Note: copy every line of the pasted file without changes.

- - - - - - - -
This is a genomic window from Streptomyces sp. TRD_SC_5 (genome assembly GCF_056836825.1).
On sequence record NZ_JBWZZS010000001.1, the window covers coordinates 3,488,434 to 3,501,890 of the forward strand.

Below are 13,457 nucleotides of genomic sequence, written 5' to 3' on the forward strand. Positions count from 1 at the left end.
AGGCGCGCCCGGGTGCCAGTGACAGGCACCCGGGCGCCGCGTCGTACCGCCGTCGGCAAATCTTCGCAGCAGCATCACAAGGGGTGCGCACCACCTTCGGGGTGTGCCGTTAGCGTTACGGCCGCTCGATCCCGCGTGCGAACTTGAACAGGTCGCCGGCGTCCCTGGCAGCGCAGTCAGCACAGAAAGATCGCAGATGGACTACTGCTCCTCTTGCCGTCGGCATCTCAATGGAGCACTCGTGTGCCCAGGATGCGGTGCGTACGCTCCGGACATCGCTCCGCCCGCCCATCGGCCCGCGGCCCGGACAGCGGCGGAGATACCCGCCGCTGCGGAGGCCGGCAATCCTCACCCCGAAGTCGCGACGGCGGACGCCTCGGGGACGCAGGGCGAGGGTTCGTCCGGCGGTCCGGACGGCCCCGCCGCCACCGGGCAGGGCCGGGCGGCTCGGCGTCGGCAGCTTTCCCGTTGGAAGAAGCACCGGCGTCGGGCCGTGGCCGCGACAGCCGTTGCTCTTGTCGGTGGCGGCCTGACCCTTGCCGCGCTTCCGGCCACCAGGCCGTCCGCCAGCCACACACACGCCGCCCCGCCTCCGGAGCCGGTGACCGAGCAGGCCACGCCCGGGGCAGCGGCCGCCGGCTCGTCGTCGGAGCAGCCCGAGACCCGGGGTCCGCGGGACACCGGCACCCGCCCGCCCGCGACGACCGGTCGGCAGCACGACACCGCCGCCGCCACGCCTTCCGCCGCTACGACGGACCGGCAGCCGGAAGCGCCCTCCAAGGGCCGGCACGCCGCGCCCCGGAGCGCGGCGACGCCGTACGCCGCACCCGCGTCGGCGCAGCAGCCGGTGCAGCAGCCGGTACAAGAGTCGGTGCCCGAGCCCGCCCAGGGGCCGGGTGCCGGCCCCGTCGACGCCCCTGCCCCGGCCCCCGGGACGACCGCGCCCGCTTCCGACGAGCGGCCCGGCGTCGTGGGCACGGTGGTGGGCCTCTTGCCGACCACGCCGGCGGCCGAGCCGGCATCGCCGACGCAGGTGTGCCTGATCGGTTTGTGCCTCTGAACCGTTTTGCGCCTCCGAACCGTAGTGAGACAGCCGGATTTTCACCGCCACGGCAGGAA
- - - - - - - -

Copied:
This is a genomic window from Streptomyces sp. TRD_SC_5 (genome assembly GCF_056836825.1).
On sequence record NZ_JBWZZS010000001.1, the window covers coordinates 3,488,434 to 3,501,890 of the forward strand.

Below are 13,457 nucleotides of genomic sequence, written 5' to 3' on the forward strand. Positions count from 1 at the left end.
AGGCGCGCCCGGGTGCCAGTGACAGGCACCCGGGCGCCGCGTCGTACCGCCGTCGGCAAATCTTCGCAGCAGCATCACAAGGGGTGCGCACCACCTTCGGGGTGTGCCGTTAGCGTTACGGCCGCTCGATCCCGCGTGCGAACTTGAACAGGTCGCCGGCGTCCCTGGCAGCGCAGTCAGCACAGAAAGATCGCAGATGGACTACTGCTCCTCTTGCCGTCGGCATCTCAATGGAGCACTCGTGTGCCCAGGATGCGGTGCGTACGCTCCGGACATCGCTCCGCCCGCCCATCGGCCCGCGGCCCGGACAGCGGCGGAGATACCCGCCGCTGCGGAGGCCGGCAATCCTCACCCCGAAGTCGCGACGGCGGACGCCTCGGGGACGCAGGGCGAGGGTTCGTCCGGCGGTCCGGACGGCCCCGCCGCCACCGGGCAGGGCCGGGCGGCTCGGCGTCGGCAGCTTTCCCGTTGGAAGAAGCACCGGCGTCGGGCCGTGGCCGCGACAGCCGTTGCTCTTGTCGGTGGCGGCCTGACCCTTGCCGCGCTTCCGGCCACCAGGCCGTCCGCCAGCCACACACACGCCGCCCCGCCTCCGGAGCCGGTGACCGAGCAGGCCACGCCCGGGGCAGCGGCCGCCGGCTCGTCGTCGGAGCAGCCCGAGACCCGGGGTCCGCGGGACACCGGCACCCGCCCGCCCGCGACGACCGGTCGGCAGCACGACACCGCCGCCGCCACGCCTTCCGCCGCTACGACGGACCGGCAGCCGGAAGCGCCCTCCAAGGGCCGGCACGCCGCGCCCCGGAGCGCGGCGACGCCGTACGCCGCACCCGCGTCGGCGCAGCAGCCGGTGCAGCAGCCGGTACAAGAGTCGGTGCCCGAGCCCGCCCAGGGGCCGGGTGCCGGCCCCGTCGACGCCCCTGCCCCGGCCCCCGGGACGACCGCGCCCGCTTCCGACGAGCGGCCCGGCGTCGTGGGCACGGTGGTGGGCCTCTTGCCGACCACGCCGGCGGCCGAGCCGGCATCGCCGACGCAGGTGTGCCTGATCGGTTTGTGCCTCTGAACCGTTTTGCGCCTCCGAACCGTAGTGAGACAGCCGGATTTTCACCGCCACGGCAGGAA